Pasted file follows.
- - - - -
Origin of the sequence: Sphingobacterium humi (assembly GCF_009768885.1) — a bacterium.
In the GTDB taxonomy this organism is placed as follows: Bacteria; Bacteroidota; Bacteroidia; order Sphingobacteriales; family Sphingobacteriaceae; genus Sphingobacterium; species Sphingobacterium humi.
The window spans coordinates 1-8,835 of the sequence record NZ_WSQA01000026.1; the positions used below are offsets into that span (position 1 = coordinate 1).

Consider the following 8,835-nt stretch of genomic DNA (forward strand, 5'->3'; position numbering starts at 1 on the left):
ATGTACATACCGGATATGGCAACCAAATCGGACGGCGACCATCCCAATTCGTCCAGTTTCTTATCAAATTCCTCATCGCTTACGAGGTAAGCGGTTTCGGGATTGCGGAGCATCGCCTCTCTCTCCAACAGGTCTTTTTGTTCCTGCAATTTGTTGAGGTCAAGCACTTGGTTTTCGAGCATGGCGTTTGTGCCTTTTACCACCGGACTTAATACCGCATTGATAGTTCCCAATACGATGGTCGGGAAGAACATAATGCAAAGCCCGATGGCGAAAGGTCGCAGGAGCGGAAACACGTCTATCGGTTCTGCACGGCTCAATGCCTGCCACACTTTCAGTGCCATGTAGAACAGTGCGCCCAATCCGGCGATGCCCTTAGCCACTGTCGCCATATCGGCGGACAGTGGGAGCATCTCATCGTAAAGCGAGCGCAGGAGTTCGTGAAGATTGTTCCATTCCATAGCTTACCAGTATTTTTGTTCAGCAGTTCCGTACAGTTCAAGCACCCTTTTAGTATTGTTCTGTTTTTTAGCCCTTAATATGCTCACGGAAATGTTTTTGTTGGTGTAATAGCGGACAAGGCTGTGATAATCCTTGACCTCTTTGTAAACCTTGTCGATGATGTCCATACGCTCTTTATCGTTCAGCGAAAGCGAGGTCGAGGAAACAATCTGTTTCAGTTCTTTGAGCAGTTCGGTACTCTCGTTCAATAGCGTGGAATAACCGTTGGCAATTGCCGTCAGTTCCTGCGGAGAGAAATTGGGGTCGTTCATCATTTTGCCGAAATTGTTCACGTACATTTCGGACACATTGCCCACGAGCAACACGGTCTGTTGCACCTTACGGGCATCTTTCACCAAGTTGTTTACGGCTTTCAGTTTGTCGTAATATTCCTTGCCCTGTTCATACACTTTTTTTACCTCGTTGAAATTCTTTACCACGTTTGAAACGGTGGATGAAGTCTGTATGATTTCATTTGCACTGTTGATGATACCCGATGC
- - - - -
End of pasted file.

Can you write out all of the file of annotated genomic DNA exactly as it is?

Origin of the sequence: Sphingobacterium humi (assembly GCF_009768885.1) — a bacterium.
In the GTDB taxonomy this organism is placed as follows: Bacteria; Bacteroidota; Bacteroidia; order Sphingobacteriales; family Sphingobacteriaceae; genus Sphingobacterium; species Sphingobacterium humi.
The window spans coordinates 1-8,835 of the sequence record NZ_WSQA01000026.1; the positions used below are offsets into that span (position 1 = coordinate 1).

Consider the following 8,835-nt stretch of genomic DNA (forward strand, 5'->3'; position numbering starts at 1 on the left):
ATGTACATACCGGATATGGCAACCAAATCGGACGGCGACCATCCCAATTCGTCCAGTTTCTTATCAAATTCCTCATCGCTTACGAGGTAAGCGGTTTCGGGATTGCGGAGCATCGCCTCTCTCTCCAACAGGTCTTTTTGTTCCTGCAATTTGTTGAGGTCAAGCACTTGGTTTTCGAGCATGGCGTTTGTGCCTTTTACCACCGGACTTAATACCGCATTGATAGTTCCCAATACGATGGTCGGGAAGAACATAATGCAAAGCCCGATGGCGAAAGGTCGCAGGAGCGGAAACACGTCTATCGGTTCTGCACGGCTCAATGCCTGCCACACTTTCAGTGCCATGTAGAACAGTGCGCCCAATCCGGCGATGCCCTTAGCCACTGTCGCCATATCGGCGGACAGTGGGAGCATCTCATCGTAAAGCGAGCGCAGGAGTTCGTGAAGATTGTTCCATTCCATAGCTTACCAGTATTTTTGTTCAGCAGTTCCGTACAGTTCAAGCACCCTTTTAGTATTGTTCTGTTTTTTAGCCCTTAATATGCTCACGGAAATGTTTTTGTTGGTGTAATAGCGGACAAGGCTGTGATAATCCTTGACCTCTTTGTAAACCTTGTCGATGATGTCCATACGCTCTTTATCGTTCAGCGAAAGCGAGGTCGAGGAAACAATCTGTTTCAGTTCTTTGAGCAGTTCGGTACTCTCGTTCAATAGCGTGGAATAACCGTTGGCAATTGCCGTCAGTTCCTGCGGAGAGAAATTGGGGTCGTTCATCATTTTGCCGAAATTGTTCACGTACATTTCGGACACATTGCCCACGAGCAACACGGTCTGTTGCACCTTACGGGCATCTTTCACCAAGTTGTTTACGGCTTTCAGTTTGTCGTAATATTCCTTGCCCTGTTCATACACTTTTTTTACCTCGTTGAAATTCTTTACCACGTTTGAAACGGTGGATGAAGTCTGTATGATTTCATTTGCACTGTTGATGATACCCGATGC